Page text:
In the wake of Mitt Romney's criticism of President Obama's response to the attacks in the Middle East last week, former Michigan Rep. Pete Hoekstra was the only Senate candidate to echo the criticism.
But over the past several days, a few more Republican Senate candidates backed Romney on the turmoil abroad.
In Florida, GOP Rep. Connie Mack criticized both Obama and his opponent, Democratic Sen. Bill Nelson, on foreign policy. The Orlando Sentinel:
The Republican nominee for the U.S. Senate, U.S. Rep. Connie Mack IV, has joined the call of Republican presidential candidate Mitt Romney and a handful of other conservatives criticizing President Barack Obama's handling of the new crisis in the Middle East.
Here's the statement Mack's campaign released Thursday night:
"With riots in North Africa and in Venezuela it is clear that international-terrorist movements are thumbing their nose at America all over the world. We need a foreign policy that does not leave our allies wondering where we stand. Instead of spending precious time "investigating" the tragedies of Libya as Bill Nelson suggests, we need leaders who will take decisive action to defend our nation and our allies and who will always stand for freedom.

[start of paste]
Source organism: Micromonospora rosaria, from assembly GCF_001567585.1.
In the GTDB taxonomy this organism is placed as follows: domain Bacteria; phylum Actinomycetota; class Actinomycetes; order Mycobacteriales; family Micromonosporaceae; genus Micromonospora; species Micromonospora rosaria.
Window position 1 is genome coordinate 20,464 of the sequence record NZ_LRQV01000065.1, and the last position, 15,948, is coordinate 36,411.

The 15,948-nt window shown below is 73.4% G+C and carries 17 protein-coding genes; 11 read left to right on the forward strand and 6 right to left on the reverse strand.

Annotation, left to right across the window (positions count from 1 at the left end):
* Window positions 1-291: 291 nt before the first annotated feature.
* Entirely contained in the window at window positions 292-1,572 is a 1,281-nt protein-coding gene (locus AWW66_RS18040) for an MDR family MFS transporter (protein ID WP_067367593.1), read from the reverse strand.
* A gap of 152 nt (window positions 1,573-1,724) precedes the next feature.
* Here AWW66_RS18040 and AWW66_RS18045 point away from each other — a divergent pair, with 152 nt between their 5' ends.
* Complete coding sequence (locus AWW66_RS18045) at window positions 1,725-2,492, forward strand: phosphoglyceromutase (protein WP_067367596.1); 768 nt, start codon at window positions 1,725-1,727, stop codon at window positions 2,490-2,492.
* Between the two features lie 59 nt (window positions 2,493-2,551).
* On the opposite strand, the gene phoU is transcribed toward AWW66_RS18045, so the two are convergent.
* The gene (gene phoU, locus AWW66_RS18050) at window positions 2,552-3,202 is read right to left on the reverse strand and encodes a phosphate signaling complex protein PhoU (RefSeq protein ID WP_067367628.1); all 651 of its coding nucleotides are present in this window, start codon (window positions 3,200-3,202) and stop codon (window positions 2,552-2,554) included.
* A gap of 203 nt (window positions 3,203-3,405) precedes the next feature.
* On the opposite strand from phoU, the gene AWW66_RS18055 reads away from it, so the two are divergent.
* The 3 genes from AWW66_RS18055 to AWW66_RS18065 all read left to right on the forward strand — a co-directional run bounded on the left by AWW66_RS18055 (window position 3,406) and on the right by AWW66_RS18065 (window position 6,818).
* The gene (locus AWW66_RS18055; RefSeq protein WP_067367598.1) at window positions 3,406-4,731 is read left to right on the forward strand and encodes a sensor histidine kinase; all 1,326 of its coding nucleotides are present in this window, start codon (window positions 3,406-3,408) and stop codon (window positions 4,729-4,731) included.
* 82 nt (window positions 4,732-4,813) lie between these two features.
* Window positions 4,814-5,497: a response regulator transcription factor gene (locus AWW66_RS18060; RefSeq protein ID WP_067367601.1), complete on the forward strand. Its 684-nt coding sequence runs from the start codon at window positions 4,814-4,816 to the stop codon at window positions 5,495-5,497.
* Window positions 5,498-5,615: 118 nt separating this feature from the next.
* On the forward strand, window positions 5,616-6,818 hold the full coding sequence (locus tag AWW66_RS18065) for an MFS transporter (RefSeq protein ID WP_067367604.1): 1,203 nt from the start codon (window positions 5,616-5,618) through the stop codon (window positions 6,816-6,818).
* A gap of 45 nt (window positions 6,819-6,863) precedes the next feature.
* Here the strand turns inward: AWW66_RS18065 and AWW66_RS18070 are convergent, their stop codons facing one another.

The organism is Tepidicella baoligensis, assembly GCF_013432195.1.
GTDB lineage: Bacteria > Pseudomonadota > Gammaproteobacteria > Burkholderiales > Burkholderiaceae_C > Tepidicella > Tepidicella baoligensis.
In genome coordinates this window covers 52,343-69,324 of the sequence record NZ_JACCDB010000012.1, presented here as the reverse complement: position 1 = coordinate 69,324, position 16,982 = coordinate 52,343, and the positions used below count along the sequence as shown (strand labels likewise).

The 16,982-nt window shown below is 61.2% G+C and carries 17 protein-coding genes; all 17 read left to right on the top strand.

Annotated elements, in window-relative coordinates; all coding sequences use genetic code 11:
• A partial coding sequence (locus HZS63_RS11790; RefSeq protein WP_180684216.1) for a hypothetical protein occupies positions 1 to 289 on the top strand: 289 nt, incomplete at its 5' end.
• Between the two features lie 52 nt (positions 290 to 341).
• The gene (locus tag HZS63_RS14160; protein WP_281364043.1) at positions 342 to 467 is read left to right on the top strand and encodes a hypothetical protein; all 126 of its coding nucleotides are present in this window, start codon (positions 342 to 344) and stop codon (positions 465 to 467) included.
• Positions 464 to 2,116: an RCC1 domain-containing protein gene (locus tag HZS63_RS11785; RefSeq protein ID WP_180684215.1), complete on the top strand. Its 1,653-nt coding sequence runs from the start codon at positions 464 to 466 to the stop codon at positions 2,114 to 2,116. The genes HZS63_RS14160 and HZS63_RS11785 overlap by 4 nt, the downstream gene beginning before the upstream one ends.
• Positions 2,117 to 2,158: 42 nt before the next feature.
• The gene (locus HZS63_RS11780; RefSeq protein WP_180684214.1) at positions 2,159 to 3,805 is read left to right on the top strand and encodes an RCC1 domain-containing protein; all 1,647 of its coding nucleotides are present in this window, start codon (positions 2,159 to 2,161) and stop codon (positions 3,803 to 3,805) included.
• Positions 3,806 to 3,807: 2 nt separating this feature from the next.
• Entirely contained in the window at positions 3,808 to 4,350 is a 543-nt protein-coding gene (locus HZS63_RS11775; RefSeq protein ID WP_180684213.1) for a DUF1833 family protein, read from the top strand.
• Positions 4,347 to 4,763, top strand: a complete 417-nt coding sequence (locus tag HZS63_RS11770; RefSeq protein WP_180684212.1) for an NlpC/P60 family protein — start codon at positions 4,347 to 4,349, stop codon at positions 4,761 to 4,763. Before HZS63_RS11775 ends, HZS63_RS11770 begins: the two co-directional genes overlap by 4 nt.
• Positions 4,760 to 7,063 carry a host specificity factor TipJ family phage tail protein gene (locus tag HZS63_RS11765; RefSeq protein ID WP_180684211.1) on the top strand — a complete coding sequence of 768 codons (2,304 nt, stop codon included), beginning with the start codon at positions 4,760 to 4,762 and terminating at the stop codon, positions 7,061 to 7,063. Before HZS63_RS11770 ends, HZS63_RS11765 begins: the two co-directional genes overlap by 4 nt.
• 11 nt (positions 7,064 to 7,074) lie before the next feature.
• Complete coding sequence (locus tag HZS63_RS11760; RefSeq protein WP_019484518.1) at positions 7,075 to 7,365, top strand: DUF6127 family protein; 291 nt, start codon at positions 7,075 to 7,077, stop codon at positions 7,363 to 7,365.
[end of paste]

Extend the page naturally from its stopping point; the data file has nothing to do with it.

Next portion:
"It's time for the President to act decisively."
Texas GOP nominee Ted Cruz
, speaking at the Values Voters Summit, also weighed in on the recent attacks. The Dallas Morning News
Ted Cruz, the tea-party-approved nominee for Senate, echoed Mitt Romney's critique of Obama-era policy in the Middle East on Friday, telling a conservative gathering that the president has weakened the U.S. and all but abandoned its biggest ally in the region.
"There are radicals throughout the world -- Islamic terrorists that would murder each and every one of us. And it says something that we have a president of the United States that is utterly unable to utter the words 'radical Islamic terrorist,'" Cruz, the GOP nominee to succeed Texas Sen. Kay Bailey Hutchison, told several thousand activists at the annual Values Voters Summit.
"If memory serves, it wasn't a random collection of Boy Scouts on those airplanes" on Sept. 11, 2001, he added.
Cruz is certainly on solid ground aligning himself with Romney in deep red Texas. And Mack has consistently cozied up to Romney, campaigning with him during the primaries and has repeatedly said a variation of, "If Mitt Romney wins, I win." However, that doesn't necessarily look like the case: A poll released last week
showed both Romney and Mack losing in Florida, but Mack lagging by a much bigger margin than the GOP presidential nominee.